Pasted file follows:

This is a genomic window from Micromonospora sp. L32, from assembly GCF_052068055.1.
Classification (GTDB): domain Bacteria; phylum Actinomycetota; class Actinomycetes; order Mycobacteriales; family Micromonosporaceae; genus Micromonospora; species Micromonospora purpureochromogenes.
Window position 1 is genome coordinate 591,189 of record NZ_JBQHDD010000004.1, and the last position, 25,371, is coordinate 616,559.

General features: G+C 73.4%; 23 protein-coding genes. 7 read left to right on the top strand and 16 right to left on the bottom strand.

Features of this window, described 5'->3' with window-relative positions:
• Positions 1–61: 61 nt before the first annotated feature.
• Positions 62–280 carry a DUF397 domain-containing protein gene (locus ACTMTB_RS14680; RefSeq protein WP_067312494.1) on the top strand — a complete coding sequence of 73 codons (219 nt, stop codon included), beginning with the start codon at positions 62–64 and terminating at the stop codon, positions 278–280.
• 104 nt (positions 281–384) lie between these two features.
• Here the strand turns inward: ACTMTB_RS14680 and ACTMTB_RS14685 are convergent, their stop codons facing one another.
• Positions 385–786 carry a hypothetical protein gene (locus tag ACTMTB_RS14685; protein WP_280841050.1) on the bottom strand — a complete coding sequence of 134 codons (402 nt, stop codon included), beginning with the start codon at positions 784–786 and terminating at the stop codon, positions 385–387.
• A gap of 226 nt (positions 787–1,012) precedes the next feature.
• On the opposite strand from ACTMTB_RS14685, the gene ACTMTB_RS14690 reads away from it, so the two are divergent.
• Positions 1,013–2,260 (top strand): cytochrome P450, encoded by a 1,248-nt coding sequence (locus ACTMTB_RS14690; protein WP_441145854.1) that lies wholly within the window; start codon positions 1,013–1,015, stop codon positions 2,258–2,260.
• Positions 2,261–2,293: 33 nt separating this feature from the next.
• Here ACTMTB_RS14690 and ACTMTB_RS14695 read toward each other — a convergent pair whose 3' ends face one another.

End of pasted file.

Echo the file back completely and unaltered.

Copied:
This is a genomic window from Micromonospora sp. L32, from assembly GCF_052068055.1.
Classification (GTDB): domain Bacteria; phylum Actinomycetota; class Actinomycetes; order Mycobacteriales; family Micromonosporaceae; genus Micromonospora; species Micromonospora purpureochromogenes.
Window position 1 is genome coordinate 591,189 of record NZ_JBQHDD010000004.1, and the last position, 25,371, is coordinate 616,559.

General features: G+C 73.4%; 23 protein-coding genes. 7 read left to right on the top strand and 16 right to left on the bottom strand.

Features of this window, described 5'->3' with window-relative positions:
• Positions 1–61: 61 nt before the first annotated feature.
• Positions 62–280 carry a DUF397 domain-containing protein gene (locus ACTMTB_RS14680; RefSeq protein WP_067312494.1) on the top strand — a complete coding sequence of 73 codons (219 nt, stop codon included), beginning with the start codon at positions 62–64 and terminating at the stop codon, positions 278–280.
• 104 nt (positions 281–384) lie between these two features.
• Here the strand turns inward: ACTMTB_RS14680 and ACTMTB_RS14685 are convergent, their stop codons facing one another.
• Positions 385–786 carry a hypothetical protein gene (locus tag ACTMTB_RS14685; protein WP_280841050.1) on the bottom strand — a complete coding sequence of 134 codons (402 nt, stop codon included), beginning with the start codon at positions 784–786 and terminating at the stop codon, positions 385–387.
• A gap of 226 nt (positions 787–1,012) precedes the next feature.
• On the opposite strand from ACTMTB_RS14685, the gene ACTMTB_RS14690 reads away from it, so the two are divergent.
• Positions 1,013–2,260 (top strand): cytochrome P450, encoded by a 1,248-nt coding sequence (locus ACTMTB_RS14690; protein WP_441145854.1) that lies wholly within the window; start codon positions 1,013–1,015, stop codon positions 2,258–2,260.
• Positions 2,261–2,293: 33 nt separating this feature from the next.
• Here ACTMTB_RS14690 and ACTMTB_RS14695 read toward each other — a convergent pair whose 3' ends face one another.